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Some businesses are known for their legendary customer service – think of Southwest Airlines no-fees and friendly flight experience, or Nordstrom’s infamous hassle-free return policy, or that one small business in your community that always goes above and beyond to know your name or provide you with a great shopping moment. These awesome experiences are also often found within our 211 programs – we hear about specialists staying longer than expected on a call to ensure a first responder arrives or connecting a caller to the “back door” of a provider to help process an urgent application for services, and we’ve all heard the wonderful stories of how a 211 organization rallied around a family where there were no other resources available to help the situation.  

With a foundation in the AIRS standards, here are three ways your team can deliver awesome experiences to every caller and three questions for a self-assessment of awesomeness.   

  • Empower Your Team – Don’t make your team wait for "supervisor approval” to go the extra mile for a caller. Celebrate and encourage specialists to go out of their way to help callers. 
  •  Deeper Referral Experience – Everything from warm transfers, to helping callers complete applications, to scheduling appointments, to dispatching rides, to follow up calls, to providing direct services are all ways your team can deliver an awesome experience along with referrals.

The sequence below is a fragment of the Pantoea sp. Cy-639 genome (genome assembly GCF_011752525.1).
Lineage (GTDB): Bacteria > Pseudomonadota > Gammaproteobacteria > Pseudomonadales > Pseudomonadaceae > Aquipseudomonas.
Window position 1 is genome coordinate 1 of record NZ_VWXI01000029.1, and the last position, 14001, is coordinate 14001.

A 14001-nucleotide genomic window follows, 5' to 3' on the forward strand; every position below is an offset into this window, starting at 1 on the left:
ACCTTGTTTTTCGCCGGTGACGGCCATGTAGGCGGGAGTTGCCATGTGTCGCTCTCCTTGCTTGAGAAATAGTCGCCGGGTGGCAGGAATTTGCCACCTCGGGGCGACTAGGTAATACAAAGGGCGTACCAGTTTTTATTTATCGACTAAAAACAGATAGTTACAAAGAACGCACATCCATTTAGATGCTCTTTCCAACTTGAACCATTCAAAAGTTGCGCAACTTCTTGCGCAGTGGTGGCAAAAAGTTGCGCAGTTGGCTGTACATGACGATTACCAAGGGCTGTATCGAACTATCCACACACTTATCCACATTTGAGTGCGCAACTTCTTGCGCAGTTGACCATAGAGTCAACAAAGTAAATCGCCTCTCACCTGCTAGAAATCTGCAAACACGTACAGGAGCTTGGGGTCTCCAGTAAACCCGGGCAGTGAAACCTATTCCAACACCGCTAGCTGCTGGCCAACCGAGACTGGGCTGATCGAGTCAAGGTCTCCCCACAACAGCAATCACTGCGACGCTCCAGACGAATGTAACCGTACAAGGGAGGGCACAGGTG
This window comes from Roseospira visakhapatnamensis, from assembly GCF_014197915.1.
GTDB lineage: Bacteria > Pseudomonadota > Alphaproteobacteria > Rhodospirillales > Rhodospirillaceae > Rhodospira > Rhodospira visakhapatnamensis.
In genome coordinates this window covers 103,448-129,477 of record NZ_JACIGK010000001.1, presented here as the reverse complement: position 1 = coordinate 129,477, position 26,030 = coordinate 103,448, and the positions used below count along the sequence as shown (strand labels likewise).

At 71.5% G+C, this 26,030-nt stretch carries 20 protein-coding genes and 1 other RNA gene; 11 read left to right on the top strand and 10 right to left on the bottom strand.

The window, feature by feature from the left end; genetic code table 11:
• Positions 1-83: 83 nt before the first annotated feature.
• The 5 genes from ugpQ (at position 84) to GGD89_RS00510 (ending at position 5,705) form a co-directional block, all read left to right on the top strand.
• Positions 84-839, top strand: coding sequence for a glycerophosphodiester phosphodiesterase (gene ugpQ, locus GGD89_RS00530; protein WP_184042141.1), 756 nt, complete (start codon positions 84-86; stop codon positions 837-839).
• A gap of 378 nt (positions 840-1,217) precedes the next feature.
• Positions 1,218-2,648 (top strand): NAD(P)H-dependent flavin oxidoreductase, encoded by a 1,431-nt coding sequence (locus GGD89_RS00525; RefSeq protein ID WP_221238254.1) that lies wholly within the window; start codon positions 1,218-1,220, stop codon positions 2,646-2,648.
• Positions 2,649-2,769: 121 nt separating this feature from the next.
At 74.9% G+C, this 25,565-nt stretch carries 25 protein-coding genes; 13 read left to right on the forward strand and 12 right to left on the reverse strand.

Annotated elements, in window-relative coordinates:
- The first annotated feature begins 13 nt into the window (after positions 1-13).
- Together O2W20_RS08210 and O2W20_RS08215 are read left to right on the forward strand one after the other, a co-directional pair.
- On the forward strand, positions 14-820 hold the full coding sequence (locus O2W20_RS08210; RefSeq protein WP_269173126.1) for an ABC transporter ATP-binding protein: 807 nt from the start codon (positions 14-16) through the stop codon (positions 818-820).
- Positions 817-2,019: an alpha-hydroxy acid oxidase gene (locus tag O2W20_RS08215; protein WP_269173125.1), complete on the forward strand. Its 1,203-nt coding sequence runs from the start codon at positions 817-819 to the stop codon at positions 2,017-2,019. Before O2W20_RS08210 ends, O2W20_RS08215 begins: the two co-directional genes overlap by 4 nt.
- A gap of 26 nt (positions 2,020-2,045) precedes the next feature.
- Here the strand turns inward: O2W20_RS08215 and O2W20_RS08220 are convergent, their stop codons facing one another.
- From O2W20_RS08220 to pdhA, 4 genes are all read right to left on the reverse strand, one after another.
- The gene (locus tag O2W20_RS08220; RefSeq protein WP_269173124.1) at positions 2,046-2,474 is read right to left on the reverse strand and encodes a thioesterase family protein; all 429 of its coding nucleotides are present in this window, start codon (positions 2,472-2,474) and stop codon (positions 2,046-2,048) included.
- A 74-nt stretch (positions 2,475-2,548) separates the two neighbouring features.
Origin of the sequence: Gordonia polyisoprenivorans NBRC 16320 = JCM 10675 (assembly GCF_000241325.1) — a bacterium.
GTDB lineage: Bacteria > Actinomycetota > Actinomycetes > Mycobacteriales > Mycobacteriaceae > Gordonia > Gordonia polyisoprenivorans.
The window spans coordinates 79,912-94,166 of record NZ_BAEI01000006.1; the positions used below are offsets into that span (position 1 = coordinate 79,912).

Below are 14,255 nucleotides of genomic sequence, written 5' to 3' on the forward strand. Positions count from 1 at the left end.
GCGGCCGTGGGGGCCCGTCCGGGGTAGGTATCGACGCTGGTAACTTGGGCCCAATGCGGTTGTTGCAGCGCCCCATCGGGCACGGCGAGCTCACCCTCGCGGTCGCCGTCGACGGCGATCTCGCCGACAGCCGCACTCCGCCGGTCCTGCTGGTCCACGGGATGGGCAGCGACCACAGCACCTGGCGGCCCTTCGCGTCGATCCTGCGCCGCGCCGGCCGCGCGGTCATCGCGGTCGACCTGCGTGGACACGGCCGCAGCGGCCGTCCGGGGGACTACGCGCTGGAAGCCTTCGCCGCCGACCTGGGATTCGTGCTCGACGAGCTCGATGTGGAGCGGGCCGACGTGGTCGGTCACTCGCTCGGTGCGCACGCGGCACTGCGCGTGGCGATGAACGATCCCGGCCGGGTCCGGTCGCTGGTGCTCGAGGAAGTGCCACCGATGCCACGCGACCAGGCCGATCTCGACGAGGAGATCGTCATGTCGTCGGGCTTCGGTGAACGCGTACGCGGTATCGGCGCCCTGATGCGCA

• Follow up because you want to follow-up - Follow-up calls should not be the bare minimum burden to try to complete after everything else is done. Authentically engage with as many of your callers as possible to proactively check in on their status of getting help. This helps callers know you are an ally in their quest for services and helps your organization learn about what is working and what is not in your community.  

Self-Assessment for Awesomeness 

  • Are there diverse members of your community, leaders of color, and representatives of diverse advocacy groups engaged in training your staff, serving on your board, and advising on the service delivery protocols in your contact center? 
  • Does your 211 have the reputation for being a go-to organization to solve community problems? Does your staff participate in local issue-based coalitions and committees? 
  • Does your 211 team provide traditional and digital referrals tailored to the needs of diverse segments of your community?